posted by ellieBOA on Mar 27, 2015 - 10 comments

Beyond Traffic.

The USDOT has released a 322-page comprehensive draft report on infrastructure and transportation trends in the next 30 years. {322 pp PDF}
posted by pjern on Feb 8, 2015 - 45 comments

Humans Need Not Apply

Full of assumptions, still thought-provoking article about self-driving cars by writer Zach Kanter, How Uber’s Autonomous Cars Will Destroy 10 Million Jobs and Reshape the Economy by 2025. [more inside]
posted by growabrain on Feb 1, 2015 - 193 comments

Heart and sole

Detroit man walks 21 miles in daily work commute
posted by T.D. Strange on Feb 1, 2015 - 131 comments

Cars: How do they work?

You wonder how your car works, you say? Let the wisdom of the ancients guide you. Start with springs and shock absorbers (1938). [more inside]
posted by Harald74 on Dec 31, 2014 - 41 comments

Seattle’s unbelievable transportation megaproject fustercluck

Seattle's unbelievable transportation megaproject fustercluck — "In short: There is no plan to resolve the dispute over cost overruns, which are ubiquitous on projects like this; at $4.2 billion, it's the most expensive transportation project in state history. The tunnel will have no exits - no ingress or egress - throughout the entire downtown core (which makes the support of downtown businesses all the more mystifying). It won't allow transit, only cars. It will be tolled, highly enough, by the state's own estimates, to drive nearly half its traffic onto the aforementioned side streets. It will be a precarious engineering feat, the widest deep-bore tunnel in history, digging right between a) Puget Sound and b) the oldest part of Seattle, with vulnerable buildings and God-knows-what buried infrastructure. Also: Pollution. Climate change. It's the 21st f'ing century. On and on. People said all this and more, in real time, to no avail." [more inside]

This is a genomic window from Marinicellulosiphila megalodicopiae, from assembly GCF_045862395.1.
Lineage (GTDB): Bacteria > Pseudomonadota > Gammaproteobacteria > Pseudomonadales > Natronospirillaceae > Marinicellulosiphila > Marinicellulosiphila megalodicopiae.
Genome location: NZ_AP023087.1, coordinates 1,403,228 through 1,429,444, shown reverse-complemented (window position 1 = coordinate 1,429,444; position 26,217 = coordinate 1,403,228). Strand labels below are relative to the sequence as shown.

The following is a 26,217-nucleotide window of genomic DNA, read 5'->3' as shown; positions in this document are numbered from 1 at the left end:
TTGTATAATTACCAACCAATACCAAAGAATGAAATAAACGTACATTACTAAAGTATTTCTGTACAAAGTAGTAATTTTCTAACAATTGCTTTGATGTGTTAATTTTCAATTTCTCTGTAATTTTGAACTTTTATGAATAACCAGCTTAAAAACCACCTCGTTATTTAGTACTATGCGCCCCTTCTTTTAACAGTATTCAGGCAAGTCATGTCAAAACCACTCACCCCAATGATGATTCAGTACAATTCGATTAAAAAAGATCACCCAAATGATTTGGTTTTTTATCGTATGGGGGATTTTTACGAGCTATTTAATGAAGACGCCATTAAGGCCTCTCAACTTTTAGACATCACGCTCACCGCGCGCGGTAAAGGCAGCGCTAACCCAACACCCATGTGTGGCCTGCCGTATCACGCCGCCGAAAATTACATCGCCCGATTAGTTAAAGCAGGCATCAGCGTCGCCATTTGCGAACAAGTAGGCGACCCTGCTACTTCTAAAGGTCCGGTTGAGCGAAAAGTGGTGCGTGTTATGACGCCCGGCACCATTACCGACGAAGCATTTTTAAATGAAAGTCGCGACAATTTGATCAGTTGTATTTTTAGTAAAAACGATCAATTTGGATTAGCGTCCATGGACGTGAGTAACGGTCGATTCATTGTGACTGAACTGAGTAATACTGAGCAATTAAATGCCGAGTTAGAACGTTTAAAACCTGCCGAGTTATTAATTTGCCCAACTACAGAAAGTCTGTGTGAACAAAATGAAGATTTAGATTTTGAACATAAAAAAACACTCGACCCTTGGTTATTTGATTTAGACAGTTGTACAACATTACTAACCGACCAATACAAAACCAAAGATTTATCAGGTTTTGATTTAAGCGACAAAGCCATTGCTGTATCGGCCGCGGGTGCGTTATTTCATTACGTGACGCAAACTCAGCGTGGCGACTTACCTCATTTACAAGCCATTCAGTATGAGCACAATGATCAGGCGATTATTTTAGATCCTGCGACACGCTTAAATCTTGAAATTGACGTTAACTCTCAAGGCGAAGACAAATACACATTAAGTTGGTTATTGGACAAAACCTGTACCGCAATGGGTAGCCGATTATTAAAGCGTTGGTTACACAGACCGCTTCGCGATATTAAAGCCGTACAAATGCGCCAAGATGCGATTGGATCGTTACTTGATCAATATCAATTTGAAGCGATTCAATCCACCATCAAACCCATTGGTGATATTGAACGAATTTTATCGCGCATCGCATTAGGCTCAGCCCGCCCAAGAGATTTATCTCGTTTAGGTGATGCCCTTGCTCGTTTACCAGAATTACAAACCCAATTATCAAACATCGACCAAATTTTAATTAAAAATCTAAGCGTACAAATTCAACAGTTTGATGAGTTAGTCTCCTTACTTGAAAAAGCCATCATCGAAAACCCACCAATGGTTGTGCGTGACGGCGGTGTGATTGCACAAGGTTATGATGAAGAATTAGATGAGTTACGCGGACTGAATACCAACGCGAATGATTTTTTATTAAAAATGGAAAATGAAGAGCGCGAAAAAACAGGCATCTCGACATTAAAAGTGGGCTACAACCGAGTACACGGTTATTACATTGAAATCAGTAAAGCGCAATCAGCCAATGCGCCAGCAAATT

posted by tonycpsu on Dec 16, 2014 - 166 comments

sucking the wheel

The excellent Copenhagenize blog presents a short glossary of idioms, in Danish and a few other languages, that are semantically derived from cycling terminology.
posted by threeants on Dec 12, 2014 - 11 comments

The Beast of Turin

100 years ago bigger was better in search for speed and this is the biggest of them all. The beast of Turin [more inside]
posted by alfanut on Dec 3, 2014 - 26 comments


On Friday, ATCSCC Advisory 20 of 26-Sep-2014 went out. When operators, controllers and airport managers saw the title, a gasp of disbelief was heard. The problem was simple enough to state in three words, and complex enough to cancel thousand of flights and cost hundred of millions of dollars: ZAU ATC ZERO. [more inside]
posted by eriko on Sep 29, 2014 - 106 comments

Hey, Taxi!

NYC Taxis: A Day in the Life - A Data Visualization displays the data for one random NYC yellow taxi on a single day in 2013. See where it operated, how much money it made, and how busy it was over 24 hours. [more inside]
posted by roomthreeseventeen on Jul 14, 2014 - 30 comments

Metro System Ambiance